By many measures, the U.S. economy has spent most of the past six-plus years getting better: Unemployment has fallen by half to 5 percent, 12 million jobs have been created and household wealth is atrecord highs. Specific industries and regions seem to be doing well. But those averages belie exactly how uneven the gains have been spread.

No demographic group has suffered more from this disparate distribution of economic progress than the 25-34 age cohort (if we include college-age students, that increases the age range to 18-34). This group, despite all of the data showing improvements in the broader economy, continues to significantly endure economic hardship.

I was reminded of this recently when perusing some of the data on U.S. Census website. More millennials are living in poverty and fewer are employed or own homes, compared with baby boomers in 1980. The impact of graduating in a recession is more than a temporary setback; research has shown that it has lasting effects on a person’s career and their lifetime incomes.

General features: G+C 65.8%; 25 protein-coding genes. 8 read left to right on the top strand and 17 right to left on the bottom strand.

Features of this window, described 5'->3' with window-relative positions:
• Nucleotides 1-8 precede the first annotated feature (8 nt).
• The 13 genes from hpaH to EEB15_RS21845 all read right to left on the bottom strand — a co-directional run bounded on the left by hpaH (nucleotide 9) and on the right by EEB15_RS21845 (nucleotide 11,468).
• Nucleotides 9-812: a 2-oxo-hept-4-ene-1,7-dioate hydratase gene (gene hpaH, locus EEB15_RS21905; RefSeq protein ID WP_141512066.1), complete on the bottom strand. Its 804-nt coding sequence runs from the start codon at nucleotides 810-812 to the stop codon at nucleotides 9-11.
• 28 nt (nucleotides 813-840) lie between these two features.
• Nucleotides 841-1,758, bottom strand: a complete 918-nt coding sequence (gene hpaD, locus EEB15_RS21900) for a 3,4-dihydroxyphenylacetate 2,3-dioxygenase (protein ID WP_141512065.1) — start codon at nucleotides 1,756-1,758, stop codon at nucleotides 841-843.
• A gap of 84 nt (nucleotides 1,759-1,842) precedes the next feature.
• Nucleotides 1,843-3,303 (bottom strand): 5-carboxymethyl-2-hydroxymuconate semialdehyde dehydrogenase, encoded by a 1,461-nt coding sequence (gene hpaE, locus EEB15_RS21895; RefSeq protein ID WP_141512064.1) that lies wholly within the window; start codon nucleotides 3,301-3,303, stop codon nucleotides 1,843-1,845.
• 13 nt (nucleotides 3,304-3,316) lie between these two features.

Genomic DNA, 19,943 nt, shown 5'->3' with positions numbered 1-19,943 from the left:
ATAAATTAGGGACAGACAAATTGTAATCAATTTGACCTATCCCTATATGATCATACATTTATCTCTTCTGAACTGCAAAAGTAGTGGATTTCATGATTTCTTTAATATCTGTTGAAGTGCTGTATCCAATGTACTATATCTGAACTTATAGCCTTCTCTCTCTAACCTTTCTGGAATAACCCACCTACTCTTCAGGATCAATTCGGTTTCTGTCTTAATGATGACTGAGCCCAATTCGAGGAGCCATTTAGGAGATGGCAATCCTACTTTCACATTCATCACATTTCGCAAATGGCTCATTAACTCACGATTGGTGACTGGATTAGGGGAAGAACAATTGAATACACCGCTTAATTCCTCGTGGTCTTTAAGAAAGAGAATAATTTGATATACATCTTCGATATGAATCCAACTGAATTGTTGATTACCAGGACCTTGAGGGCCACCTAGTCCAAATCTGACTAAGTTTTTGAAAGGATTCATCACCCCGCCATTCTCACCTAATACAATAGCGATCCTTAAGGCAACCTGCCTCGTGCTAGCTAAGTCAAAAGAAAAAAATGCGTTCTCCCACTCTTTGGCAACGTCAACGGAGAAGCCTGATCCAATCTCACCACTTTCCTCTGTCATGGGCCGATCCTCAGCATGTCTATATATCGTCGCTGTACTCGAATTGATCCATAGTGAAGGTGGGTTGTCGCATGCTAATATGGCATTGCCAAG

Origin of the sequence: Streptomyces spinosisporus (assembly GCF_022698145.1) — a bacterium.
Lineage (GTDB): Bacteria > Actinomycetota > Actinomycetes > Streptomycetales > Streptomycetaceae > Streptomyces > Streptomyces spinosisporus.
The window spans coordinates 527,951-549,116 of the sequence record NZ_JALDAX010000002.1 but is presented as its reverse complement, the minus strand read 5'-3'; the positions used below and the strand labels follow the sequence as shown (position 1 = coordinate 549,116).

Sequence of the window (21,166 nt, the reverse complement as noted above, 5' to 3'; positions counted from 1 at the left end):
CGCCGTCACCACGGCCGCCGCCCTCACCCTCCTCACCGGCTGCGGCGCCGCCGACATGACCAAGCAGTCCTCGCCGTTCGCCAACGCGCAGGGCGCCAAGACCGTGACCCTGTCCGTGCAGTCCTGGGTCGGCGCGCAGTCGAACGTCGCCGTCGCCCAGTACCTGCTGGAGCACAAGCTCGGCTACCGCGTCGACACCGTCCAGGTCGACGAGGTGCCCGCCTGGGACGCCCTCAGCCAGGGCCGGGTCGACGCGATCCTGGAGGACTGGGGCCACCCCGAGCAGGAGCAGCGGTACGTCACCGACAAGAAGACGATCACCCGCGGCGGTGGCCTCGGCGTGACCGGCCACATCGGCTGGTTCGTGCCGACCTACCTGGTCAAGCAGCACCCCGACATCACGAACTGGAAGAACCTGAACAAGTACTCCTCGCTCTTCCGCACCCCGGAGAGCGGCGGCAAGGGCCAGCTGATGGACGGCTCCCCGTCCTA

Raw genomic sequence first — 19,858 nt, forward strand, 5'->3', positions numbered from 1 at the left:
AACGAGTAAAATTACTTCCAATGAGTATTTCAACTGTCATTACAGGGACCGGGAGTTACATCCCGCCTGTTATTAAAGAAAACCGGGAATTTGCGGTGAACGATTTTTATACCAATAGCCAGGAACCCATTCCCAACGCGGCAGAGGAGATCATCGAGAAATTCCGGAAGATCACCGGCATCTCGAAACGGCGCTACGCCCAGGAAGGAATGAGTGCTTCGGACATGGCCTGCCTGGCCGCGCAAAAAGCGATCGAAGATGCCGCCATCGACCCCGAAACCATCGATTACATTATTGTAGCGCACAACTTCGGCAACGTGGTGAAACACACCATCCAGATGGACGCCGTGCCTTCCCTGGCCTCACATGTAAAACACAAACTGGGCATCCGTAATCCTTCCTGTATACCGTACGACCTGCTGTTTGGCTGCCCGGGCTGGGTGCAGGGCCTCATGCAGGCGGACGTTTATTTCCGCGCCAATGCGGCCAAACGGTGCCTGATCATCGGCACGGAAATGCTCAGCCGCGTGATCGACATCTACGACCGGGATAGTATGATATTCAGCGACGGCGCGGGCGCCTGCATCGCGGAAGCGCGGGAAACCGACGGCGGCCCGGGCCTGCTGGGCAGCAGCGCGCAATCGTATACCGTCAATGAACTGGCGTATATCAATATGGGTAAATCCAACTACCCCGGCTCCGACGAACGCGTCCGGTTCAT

While many pundits and politicians blame student debt, the most recent data suggest that borrowing to attend college isn’t the prime cause of young adults’ woes. Student debt is “generally not holding back those who earned degrees,” the Wall Street Journal reported. Most of those who have trouble with debt failed to earn the degree that leads to the higher income needed to repay loans.

When we do dive into the economic data, what we find is pretty basic: a lack of affordable housing.

This manifests itself in in the number of 25- to 34-year-olds living at home . . .


Continues here: It’s Been Rough Coming of Age in the New Century

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